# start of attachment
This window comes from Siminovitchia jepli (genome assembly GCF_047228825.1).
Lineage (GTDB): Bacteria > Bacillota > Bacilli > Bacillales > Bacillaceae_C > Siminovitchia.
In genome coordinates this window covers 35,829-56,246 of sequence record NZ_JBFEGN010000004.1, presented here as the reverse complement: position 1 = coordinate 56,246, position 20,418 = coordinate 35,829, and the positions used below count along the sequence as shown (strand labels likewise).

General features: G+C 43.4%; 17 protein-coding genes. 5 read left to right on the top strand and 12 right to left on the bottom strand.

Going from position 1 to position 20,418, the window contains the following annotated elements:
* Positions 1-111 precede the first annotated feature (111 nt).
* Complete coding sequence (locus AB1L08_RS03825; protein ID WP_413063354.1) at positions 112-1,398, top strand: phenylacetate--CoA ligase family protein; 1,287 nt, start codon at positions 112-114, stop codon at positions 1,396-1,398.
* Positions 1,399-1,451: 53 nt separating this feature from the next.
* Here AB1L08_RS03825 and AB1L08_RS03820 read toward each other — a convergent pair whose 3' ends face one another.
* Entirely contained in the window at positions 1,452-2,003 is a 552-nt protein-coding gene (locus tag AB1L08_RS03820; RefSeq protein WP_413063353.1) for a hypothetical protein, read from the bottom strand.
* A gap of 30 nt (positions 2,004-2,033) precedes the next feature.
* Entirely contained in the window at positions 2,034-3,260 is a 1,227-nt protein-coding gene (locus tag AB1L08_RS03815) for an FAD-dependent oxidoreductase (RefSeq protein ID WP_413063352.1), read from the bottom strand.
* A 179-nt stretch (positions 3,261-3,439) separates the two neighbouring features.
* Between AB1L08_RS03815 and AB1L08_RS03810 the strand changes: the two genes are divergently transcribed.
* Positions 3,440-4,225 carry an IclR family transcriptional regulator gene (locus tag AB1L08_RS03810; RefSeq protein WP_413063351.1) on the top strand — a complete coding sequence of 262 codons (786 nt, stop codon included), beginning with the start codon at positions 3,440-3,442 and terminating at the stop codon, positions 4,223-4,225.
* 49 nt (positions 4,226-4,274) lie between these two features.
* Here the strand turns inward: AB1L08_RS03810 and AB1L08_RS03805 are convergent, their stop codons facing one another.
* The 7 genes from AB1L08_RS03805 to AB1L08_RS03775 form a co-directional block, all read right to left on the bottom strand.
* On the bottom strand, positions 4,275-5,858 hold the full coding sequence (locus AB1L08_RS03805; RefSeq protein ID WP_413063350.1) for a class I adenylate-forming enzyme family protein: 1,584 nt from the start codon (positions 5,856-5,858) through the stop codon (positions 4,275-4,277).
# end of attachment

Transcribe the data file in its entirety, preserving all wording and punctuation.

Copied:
This window comes from Siminovitchia jepli (genome assembly GCF_047228825.1).
Lineage (GTDB): Bacteria > Bacillota > Bacilli > Bacillales > Bacillaceae_C > Siminovitchia.
In genome coordinates this window covers 35,829-56,246 of sequence record NZ_JBFEGN010000004.1, presented here as the reverse complement: position 1 = coordinate 56,246, position 20,418 = coordinate 35,829, and the positions used below count along the sequence as shown (strand labels likewise).

General features: G+C 43.4%; 17 protein-coding genes. 5 read left to right on the top strand and 12 right to left on the bottom strand.

Going from position 1 to position 20,418, the window contains the following annotated elements:
* Positions 1-111 precede the first annotated feature (111 nt).
* Complete coding sequence (locus AB1L08_RS03825; protein ID WP_413063354.1) at positions 112-1,398, top strand: phenylacetate--CoA ligase family protein; 1,287 nt, start codon at positions 112-114, stop codon at positions 1,396-1,398.
* Positions 1,399-1,451: 53 nt separating this feature from the next.
* Here AB1L08_RS03825 and AB1L08_RS03820 read toward each other — a convergent pair whose 3' ends face one another.
* Entirely contained in the window at positions 1,452-2,003 is a 552-nt protein-coding gene (locus tag AB1L08_RS03820; RefSeq protein WP_413063353.1) for a hypothetical protein, read from the bottom strand.
* A gap of 30 nt (positions 2,004-2,033) precedes the next feature.
* Entirely contained in the window at positions 2,034-3,260 is a 1,227-nt protein-coding gene (locus tag AB1L08_RS03815) for an FAD-dependent oxidoreductase (RefSeq protein ID WP_413063352.1), read from the bottom strand.
* A 179-nt stretch (positions 3,261-3,439) separates the two neighbouring features.
* Between AB1L08_RS03815 and AB1L08_RS03810 the strand changes: the two genes are divergently transcribed.
* Positions 3,440-4,225 carry an IclR family transcriptional regulator gene (locus tag AB1L08_RS03810; RefSeq protein WP_413063351.1) on the top strand — a complete coding sequence of 262 codons (786 nt, stop codon included), beginning with the start codon at positions 3,440-3,442 and terminating at the stop codon, positions 4,223-4,225.
* 49 nt (positions 4,226-4,274) lie between these two features.
* Here the strand turns inward: AB1L08_RS03810 and AB1L08_RS03805 are convergent, their stop codons facing one another.
* The 7 genes from AB1L08_RS03805 to AB1L08_RS03775 form a co-directional block, all read right to left on the bottom strand.
* On the bottom strand, positions 4,275-5,858 hold the full coding sequence (locus AB1L08_RS03805; RefSeq protein ID WP_413063350.1) for a class I adenylate-forming enzyme family protein: 1,584 nt from the start codon (positions 5,856-5,858) through the stop codon (positions 4,275-4,277).